8 books to read before summer ends
those who know me well know that i am a voracious reader. i have been for as long as i can remember. my love of reading is what drew me to writing in the first place–the ability to change hearts, minds, and souls with your words is a magical thing–and what inspires me, day after day, to put words on “paper” (be that here on this blog, on an instagram caption, or on a piece i’ve been commissioned to write). picking up a book is, by far, the cheapest and easiest way to escape. it’s a way to go back in time. to live a life that’s not your own. to get out of your own head. really, there’s nothing better.
i do most of my reading when i travel (i’ve been known to fly through 4 books on a 2-week vacation), when i’m commuting (hello, subway), or when i’m in bed or in the bath. i’m a member of two book clubs–one of which tends toward more feminist-y non-fiction (we love roxanne gay), and another that tends toward literary fiction with a few classics thrown in–both of which meet monthly. that means even when i’m not reading something i’ve selected on my own, i’ve always got a book or two on me.
a couple of years ago, i switched to a kindle (though i still buy hardcover/paperbacks from time to time when i can!), and it made a world of difference, especially when i was commuting via bus/subway twice a day (about a year and a half ago, i got a citibike membership, so i’m not on public transit nearly as much as i used to be). i don’t go anywhere without my kindle, and it’s saved me many a time whilst i wait for a delayed friend or a tinder date gone wrong.
i’ve long shared book recommendations with my friends and family, but i thought it might be fun to share them here as well. if you guys respond well to this feature, i’d love to do a monthly roundup of what i’m reading–but for now, we’ll start with the basics: what to read before summer ends (and after!). below are 7 books i read over the last two months, and one eternal favorite: middlesex by jeffrey eugenides, a book i will recommend over and over to anyone and everyone. it’s home to my favorite line of prose ever written, it’s a story that stole my heart, and it’s a book i’ve reread many a time. i’d recommend any and all of these as a summer read, but they’ll work just as well into fall, if you can’t manage to squeeze them in before september starts.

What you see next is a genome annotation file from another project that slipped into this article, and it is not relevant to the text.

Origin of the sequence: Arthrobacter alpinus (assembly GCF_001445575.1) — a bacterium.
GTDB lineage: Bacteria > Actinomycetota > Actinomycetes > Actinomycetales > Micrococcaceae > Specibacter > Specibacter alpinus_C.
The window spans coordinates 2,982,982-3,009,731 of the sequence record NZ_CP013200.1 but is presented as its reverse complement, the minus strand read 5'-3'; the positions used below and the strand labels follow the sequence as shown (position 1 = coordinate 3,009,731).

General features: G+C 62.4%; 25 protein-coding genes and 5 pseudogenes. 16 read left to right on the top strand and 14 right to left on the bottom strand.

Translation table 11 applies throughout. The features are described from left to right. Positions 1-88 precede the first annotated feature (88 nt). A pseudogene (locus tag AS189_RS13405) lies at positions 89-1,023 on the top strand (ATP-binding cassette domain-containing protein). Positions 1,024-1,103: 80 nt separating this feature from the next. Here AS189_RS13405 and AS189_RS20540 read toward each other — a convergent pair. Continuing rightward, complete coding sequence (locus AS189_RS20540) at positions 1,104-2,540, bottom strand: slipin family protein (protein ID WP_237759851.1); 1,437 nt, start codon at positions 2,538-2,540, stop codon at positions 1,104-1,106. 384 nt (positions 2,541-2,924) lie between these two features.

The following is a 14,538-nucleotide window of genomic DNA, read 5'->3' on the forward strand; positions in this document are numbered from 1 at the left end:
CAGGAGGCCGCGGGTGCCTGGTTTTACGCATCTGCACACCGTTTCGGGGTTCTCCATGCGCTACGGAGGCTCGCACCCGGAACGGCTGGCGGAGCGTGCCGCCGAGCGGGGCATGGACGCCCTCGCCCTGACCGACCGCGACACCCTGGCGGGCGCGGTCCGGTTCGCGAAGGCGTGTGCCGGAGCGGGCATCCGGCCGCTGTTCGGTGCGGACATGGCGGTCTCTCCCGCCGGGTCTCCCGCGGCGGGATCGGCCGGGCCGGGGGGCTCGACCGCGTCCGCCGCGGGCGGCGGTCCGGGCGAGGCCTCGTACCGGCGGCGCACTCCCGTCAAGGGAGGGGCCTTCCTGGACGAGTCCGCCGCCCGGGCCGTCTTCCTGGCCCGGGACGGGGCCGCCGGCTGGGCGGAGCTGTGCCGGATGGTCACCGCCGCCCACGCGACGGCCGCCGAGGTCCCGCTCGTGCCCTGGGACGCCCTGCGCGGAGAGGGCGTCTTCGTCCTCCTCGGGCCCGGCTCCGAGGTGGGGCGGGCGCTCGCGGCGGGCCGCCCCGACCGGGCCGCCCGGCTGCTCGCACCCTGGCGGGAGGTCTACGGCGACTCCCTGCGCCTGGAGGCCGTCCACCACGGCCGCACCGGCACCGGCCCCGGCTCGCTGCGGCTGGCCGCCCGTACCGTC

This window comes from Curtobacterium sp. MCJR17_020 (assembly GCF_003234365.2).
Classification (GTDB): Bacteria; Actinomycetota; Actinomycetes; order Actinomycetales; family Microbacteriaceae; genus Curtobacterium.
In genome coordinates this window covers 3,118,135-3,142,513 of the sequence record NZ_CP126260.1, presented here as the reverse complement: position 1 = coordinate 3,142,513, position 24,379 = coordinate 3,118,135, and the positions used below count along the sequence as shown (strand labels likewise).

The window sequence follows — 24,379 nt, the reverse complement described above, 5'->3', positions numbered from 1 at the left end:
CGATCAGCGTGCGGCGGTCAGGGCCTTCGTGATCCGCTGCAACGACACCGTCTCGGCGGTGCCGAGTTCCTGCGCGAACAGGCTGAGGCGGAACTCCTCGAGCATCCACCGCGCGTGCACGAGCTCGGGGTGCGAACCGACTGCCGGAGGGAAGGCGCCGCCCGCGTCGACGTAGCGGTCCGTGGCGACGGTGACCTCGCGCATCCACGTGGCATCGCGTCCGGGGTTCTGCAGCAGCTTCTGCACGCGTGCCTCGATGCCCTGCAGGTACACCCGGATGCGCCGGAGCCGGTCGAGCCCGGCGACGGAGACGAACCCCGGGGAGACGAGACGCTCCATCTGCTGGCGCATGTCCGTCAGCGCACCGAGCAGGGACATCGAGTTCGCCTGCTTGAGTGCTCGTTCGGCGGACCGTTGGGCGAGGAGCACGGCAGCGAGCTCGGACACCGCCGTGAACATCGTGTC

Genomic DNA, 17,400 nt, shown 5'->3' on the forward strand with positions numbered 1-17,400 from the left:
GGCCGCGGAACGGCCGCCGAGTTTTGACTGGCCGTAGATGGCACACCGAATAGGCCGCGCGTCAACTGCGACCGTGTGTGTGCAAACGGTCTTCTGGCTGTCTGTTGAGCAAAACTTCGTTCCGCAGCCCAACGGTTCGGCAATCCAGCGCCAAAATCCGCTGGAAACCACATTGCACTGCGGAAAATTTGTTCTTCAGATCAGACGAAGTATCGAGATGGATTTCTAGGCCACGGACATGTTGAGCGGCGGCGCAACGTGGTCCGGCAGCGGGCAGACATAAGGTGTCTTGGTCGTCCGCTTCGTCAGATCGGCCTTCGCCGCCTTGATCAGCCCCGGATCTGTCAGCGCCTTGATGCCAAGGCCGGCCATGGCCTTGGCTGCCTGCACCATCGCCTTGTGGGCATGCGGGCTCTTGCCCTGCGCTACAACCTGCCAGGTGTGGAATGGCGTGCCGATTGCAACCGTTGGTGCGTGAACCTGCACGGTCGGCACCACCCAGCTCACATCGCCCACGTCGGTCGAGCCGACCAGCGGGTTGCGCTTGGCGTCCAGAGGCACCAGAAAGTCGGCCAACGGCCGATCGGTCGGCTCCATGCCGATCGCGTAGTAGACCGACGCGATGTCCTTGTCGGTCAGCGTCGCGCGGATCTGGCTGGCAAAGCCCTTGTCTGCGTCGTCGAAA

you think it, i’ll say it by curtis sittenfeld. i love sittenfeld’s writing, which sneaks up on you in the best of ways. her prose isn’t overly complicated, but her characters are always rich and fulfilling–you don’t just feel like you know them, you feel like you are them, even when their daily lives are oh so far removed from yours. her latest release is a collection of short stories, all of which are studies on the overarching theme of modern feminism. i loved this book, and wished it had gone on forever.
educated by tara westover. tara westover grew up in the mountains of idaho amongst troubled, survivalist parents who believed the government was the enemy, education was unnecessary, and family was all that mattered. at the age of 17, she taught herself enough math and science to take the ACT, and applied to college at BYU. she went on to earn degrees from harvard and cambridge, and wrote this memoir about her (insane) childhood. fans of the glass castle will love this book, which, although entirely mind-bogglingly true, reads like fiction. i recommended it to multiple people this summer, all of whom loved it as much as i did.
tell me lies by carola lovering. this book came up on my amazon recommendations, and honestly, i went for it because i liked the cover. boy am i glad i did! i flew through this on my plane ride to SF, and found it to be the perfect summer read: light, but substantial. it’s the story of a girl who loses herself in a college relationship, and ultimately, digs herself out of it (but not before traveling to some very dark places alongside her abusive partner). the prose wasn’t anything legendary, but the characters felt familiar–like taking a walk down memory lane to my college years.